The following short address was made at the awarding of the Social Responsibility Awards at Hermanus High School in October 2018 by Lesley Beake.
One of the first human activities was – had to be – sharing. That also included giving. If you want to live in a hostile environment, you have to cooperate, you have to work together – and perhaps most of all, you have to have friends. Otherwise you will not survive.
It’s easy to think of a desert or an ice-plain as hostile, to imagine early people forming a collecting party to find sustenance from the veld, putting together a hunting unit to bring down a mammoth. It is quite possible to imagine them walking along a shoreline collecting mussels, looking out for a washed-up whale or seal, working together to harvest what they found in their environment.
If you use your imagination, you can see such early people comforting one another after a loss, cheering each other through illness, helping those who could not keep up with the group – and passing on their knowledge to the next generation.
Perhaps we have to reassess our own landscapes of life and admit just how hostile they are too. Personally, I don’t believe humans have ever – in all their thousands upon thousands of years on this planet – faced such challenges as your generation does now. Never.
But we are not powerless – you are not powerless. Together we can do something to help, something to care. Look around at the people who need your help and DO something.
The thing that I do – and there are days and middle-of-the-nights when I despair that it will never be enough – is to work with children who can technically read – they learned it in their first three or four years at school (and it was not easy) – but now they don’t read.
Reading, for me, is fundamental to my existence. Even if you don’t like books much, you won’t get far if you can’t read the text message inviting you to a job interview. If you can’t research information on the Internet. You won’t be as happy if you can’t read about your favourite singer, soccer player … if you can’t communicate.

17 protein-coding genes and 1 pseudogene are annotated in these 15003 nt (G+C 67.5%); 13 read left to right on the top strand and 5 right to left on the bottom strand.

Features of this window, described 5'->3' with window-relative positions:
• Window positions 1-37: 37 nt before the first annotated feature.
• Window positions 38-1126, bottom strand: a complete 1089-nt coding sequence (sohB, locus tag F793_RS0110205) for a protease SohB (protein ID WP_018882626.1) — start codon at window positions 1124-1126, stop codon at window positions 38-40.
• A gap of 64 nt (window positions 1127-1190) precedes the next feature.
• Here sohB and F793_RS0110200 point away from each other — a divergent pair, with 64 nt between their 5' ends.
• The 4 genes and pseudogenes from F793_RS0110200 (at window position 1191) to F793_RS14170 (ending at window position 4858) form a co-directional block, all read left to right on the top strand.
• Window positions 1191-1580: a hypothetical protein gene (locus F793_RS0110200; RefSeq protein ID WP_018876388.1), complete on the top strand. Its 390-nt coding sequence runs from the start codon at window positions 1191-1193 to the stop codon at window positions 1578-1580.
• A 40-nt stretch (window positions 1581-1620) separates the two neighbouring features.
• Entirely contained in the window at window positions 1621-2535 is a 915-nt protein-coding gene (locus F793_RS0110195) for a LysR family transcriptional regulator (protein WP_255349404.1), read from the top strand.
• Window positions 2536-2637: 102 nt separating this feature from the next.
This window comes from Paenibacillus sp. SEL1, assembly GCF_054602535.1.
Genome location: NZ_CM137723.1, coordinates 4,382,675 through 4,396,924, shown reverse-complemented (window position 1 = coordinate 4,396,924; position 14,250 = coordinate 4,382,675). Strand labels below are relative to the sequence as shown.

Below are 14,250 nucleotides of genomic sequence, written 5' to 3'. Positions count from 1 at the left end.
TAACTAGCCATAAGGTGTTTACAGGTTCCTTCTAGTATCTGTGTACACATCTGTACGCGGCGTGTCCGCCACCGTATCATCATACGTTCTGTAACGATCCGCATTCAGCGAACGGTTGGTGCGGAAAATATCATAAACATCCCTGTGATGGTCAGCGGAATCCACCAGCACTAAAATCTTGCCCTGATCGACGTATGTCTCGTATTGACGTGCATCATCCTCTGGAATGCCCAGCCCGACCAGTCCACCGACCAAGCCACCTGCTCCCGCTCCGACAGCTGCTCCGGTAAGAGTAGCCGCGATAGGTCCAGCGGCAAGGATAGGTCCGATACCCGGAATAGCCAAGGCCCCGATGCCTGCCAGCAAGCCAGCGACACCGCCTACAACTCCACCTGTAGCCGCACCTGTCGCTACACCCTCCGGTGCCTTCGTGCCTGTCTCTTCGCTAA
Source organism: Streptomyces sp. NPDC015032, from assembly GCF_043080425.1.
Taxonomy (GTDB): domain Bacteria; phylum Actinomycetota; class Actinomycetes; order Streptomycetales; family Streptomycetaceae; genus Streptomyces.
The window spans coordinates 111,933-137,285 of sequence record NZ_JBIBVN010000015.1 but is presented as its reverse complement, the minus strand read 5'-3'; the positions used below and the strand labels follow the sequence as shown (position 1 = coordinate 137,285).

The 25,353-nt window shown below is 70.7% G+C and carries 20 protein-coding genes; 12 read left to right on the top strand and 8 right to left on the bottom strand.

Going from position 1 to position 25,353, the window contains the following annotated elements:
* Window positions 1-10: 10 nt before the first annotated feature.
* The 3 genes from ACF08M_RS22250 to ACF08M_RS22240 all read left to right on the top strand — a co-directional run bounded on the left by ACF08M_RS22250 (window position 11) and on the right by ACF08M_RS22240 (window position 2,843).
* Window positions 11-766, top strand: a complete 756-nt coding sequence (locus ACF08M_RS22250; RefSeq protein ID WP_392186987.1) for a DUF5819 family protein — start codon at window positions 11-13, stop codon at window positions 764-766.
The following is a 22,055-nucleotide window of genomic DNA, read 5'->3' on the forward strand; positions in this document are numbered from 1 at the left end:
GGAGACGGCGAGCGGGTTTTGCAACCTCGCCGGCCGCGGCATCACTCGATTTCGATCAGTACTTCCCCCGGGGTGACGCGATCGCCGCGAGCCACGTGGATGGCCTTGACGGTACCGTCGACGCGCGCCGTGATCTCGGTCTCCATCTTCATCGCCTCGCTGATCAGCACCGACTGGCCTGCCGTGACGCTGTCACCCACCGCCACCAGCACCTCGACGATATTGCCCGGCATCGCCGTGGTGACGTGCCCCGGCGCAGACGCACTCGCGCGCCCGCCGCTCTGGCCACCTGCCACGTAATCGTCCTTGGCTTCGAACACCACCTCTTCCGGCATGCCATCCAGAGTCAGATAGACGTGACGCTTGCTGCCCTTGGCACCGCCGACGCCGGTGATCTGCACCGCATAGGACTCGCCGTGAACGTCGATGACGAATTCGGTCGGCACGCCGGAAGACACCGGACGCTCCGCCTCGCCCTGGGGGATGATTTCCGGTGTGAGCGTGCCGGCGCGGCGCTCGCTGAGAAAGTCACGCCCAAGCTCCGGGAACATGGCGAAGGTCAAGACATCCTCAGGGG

If you DO like books, you have the wings to fly absolutely anywhere – and anywhere includes flying into the realms of fantasy and imagination that shows no signs of abating in lists of recently published books. They are popular for a reason. Humans need to escape from the world of politics and poverty. They need those wings. The sad part is that many of our children are not putting them on. The wings are there and the basic flying skills. They look the other way because nobody encourages them – and often there are no books that interest and excite them enough.
Children’s Book Network tries to change something in some children’s lives – and we hope to create systems to reach more and more of them.
Children’s Book Network is about three things.
Firstly Children. We work with children who are under-resourced, who don’t have ‘stuff’, who don’t see their heroes reading, who don’t learn to love books. They are between the ages of 9 and 12 – an age group that receives very little attention from other organizations.
Secondly Books. There are a million books to choose from and finding the right one for the right children is a trick, but not a difficult one. We choose themes, identify titles that work, read from the more difficult of those and hand out a choice of books at the correct language level for the children to read themselves. (We also paint, dance, write poetry, create songs, sing them, write stories, play the CBN reading game … a hundred things can happen in one of our workshops … and do.)
Thirdly Network: I tell our CBN children that network means friends, and it does to us. To hold the attention of … well, it used to be 25, but now it is closer to 60 children at a weekend, or holiday, workshop needs people. So does the advance planning, the writing and recording, the photography, the social media …
During 2018, CBN was able to expand our work as a direct result of intervention by Hermanus High School volunteers. They came willingly. They came to work hard. They came to help us. They came to give. They made a difference. I am very proud of them. We call them The Teen Team.
Next year, we hope the Teen Team will be back, recreated from new friends who want to DO something. It works. Working together and giving together always does.
Come and fly!
The short film clip you have just seen was of music by Eric Whiteacre – who wrote and conducted the music. A choir of over five thousand singers recorded their contributions in different locations all over the world. It has been watched by over six million people. Each of the buildings represents a country. Each of the windows is a screen. Each of the screens is a singer in the virtual choir … singing together.
Image: Jude Victor and Nyasha Makwarimba were dedicated Teen Team members in 2018.
Our thanks to:
National Lotteries Commission for funding our organization’s operational costs
Butterfly Centre for allowing us to use their school out of school hours.
The Paddy and Sue Kell Family Trust for funding our workshops and toolboxes.